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A wide range of aquaponic systems exist in all continents. Table 6 summarizes several systems and their main characteristics.

Europe

Between the years of 2014-2018, the European Union funded COST Action FA1305 'EU Aquaponics Hub', which involved the cooperation of member countries in the research of aquaponic systems as a pertinent technology for the sustainable production of fish and vegetables in the EU. The website of the action is a very good source of information, with links to fact sheets, publications, and training school videos. The same group performed a survey of the use of aquaponics in Europe, underlining that most units are small and related to research (Villarroel et al. 2016). A map of nearly all known aquaponics facilities in Europe was published in Google Maps.

image-20210210142248571

Figure 11: Map of aquaponic facilities

The map includes the location of all the research institutes (blue) and companies (red) currently actively working on aquaponics. It cannot be edited directly, but researchers and companies that want to be added can send their details to [email protected]. As is apparent from the map, industry collaboration is essential for aquaponics to fulfil its promise as a viable system of local food production in the EU. The map currently lists 50 research centres and 45 companies, suggesting a nice balance between research and development.

Table 6: Summary of some aquaponic systems around the world

Country Purpose & type Fish Plants Author(s) Australia Research Backyard system (ebb- and-flow) Murray cod Lettuce Lennard & Leonard 2004 Barbados Research Backyard system (ebb-and-flow) Red Tilapia Basil and okra (growth medium: coconut husk) Connolly & Trebic 2010 United States Virgin Islands Research Commercial system Raft hydroponic Tilapia Basil, okra Rakocy et al. 2003 China Large commercial system (ponds) Environment for natural spawning of native fish Rice, canna flowers Duncan 2014 Germany, Berlin Research, demonstration, education (NFT and NGS* channels) Trout Strawberries, pak choi, mini cucumber, salads Roof Water Farm Hawaii Large commercial system Tilapia Salads Kunia Country Farms Hungary, Kaposvar Social institution (grow beds, NFT) Wels catfish Herbs, lettuce, tomatoes, strawberries Passive Aquaponics Iceland Research Small commercial system (grow beds, raft cultures, NFT channels) Tilapia Tomatoes, beans, lettuce Thorarinsdottir 2015 Iran Research Based on UVI Model Raft, grow beds Common carp, grass carp and silver carp Tomatoes Roosta & Afsharipoor 2012 Slovenia, Naklo Vocational education Based on ‘Waedenswil’ model (grow beds, raft cultures, NFT channels) Carp Salads Podgrajšek et al. 2014 United Arab Emirates Large commercial system Raft hydroponic Tilapia, barramundi Salads Smith 2015 Vietnam Research Backyard system (grow beds) Tilapia Canna flowers, water spinach, salads Trang & Brix 2014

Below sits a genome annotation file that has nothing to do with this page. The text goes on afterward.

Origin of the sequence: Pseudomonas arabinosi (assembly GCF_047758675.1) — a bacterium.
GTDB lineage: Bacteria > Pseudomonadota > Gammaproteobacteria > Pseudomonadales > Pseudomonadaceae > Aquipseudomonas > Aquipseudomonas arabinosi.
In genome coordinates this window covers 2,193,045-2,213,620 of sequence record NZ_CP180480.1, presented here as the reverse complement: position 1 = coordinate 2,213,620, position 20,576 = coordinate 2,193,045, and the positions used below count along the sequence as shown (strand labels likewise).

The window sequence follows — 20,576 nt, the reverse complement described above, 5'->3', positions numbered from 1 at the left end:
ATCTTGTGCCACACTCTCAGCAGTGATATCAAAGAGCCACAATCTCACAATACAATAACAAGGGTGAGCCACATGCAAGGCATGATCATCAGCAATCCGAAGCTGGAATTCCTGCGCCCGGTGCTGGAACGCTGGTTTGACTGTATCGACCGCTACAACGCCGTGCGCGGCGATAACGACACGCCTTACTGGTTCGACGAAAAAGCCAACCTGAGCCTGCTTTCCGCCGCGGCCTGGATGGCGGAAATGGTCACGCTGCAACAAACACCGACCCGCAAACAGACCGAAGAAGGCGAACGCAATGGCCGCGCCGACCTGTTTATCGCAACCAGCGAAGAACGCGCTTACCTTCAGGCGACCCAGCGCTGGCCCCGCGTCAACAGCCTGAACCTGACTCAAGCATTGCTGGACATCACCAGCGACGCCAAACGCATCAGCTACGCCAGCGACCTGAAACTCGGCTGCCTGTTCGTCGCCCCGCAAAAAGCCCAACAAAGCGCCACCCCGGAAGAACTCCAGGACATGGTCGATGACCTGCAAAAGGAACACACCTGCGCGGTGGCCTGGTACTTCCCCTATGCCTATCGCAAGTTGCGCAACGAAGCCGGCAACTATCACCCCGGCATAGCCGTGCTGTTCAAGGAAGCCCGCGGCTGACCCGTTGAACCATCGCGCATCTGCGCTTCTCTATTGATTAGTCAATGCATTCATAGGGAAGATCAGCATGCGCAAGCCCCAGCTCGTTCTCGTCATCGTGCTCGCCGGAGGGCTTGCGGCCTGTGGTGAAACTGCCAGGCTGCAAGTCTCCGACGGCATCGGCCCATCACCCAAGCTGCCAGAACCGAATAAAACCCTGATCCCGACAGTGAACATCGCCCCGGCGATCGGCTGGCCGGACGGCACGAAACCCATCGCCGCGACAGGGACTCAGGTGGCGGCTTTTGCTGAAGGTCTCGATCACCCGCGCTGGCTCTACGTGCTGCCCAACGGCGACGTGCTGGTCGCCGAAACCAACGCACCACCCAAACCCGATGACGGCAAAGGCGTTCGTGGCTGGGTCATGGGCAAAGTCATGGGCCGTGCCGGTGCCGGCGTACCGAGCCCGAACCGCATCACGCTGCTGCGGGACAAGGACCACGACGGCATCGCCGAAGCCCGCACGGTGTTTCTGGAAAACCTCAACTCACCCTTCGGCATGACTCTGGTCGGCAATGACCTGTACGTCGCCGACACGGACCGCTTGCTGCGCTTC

* New growing system: www.ngsystem.com

Iceland: The aquaponic system of Svinna-verkfraedi Ltd consists of three 4 m3 fish tanks, a drumfilter, a biofilter, a sump tank, and NFT channels. The hydroponic part has been used to grow tomatoes, beans, and lettuce. The company is testing different hydroponic systems (grow beds, raft cultures, NFT channels), and has recently added crayfish to the system to make use of the sludge from the fish tanks (Thorarinsdottir 2015).

Hungary: A passive aquaponics house at the ‘Somogy County Association of Disabled Persons’ social enterprise was built by the Hungarian company Passive Aquaponics. The house is heated by gas (70%) combined with a compost heater (30%). Wels catfish (Silurus glanis) is reared in small tanks. Hydroponic units, filled with expanded clay, are used to grow herbs (basil, mint), lettuce, tomatoes, peppers, strawberries, and even banana plants.

Germany: Roof Water Farm in Berlin is a demonstration project for innovative urban water management and food production. The focus is on a hygienically safe use of rainwater, greywater and blackwater combined with decentralised water treatment technologies, for aquaponic and hydroponic food production. image-20210210142919596 Figure 12: Left – Roof Water Farm (Photo: Grit Bürgow). Right – Strickhof agricultural educational centre (Photo: Roger Bolt)

Switzerland: An experimental aquaponic system was built mainly for educational purposes in 2012 at the Strickhof agricultural educational centre in Zürich canton. Constructed at the back of an old greenhouse on an area of approximately 36 m2, it consists of a 3 m3</supfish tank, five NFT channels, and two ebb-and-flow tables.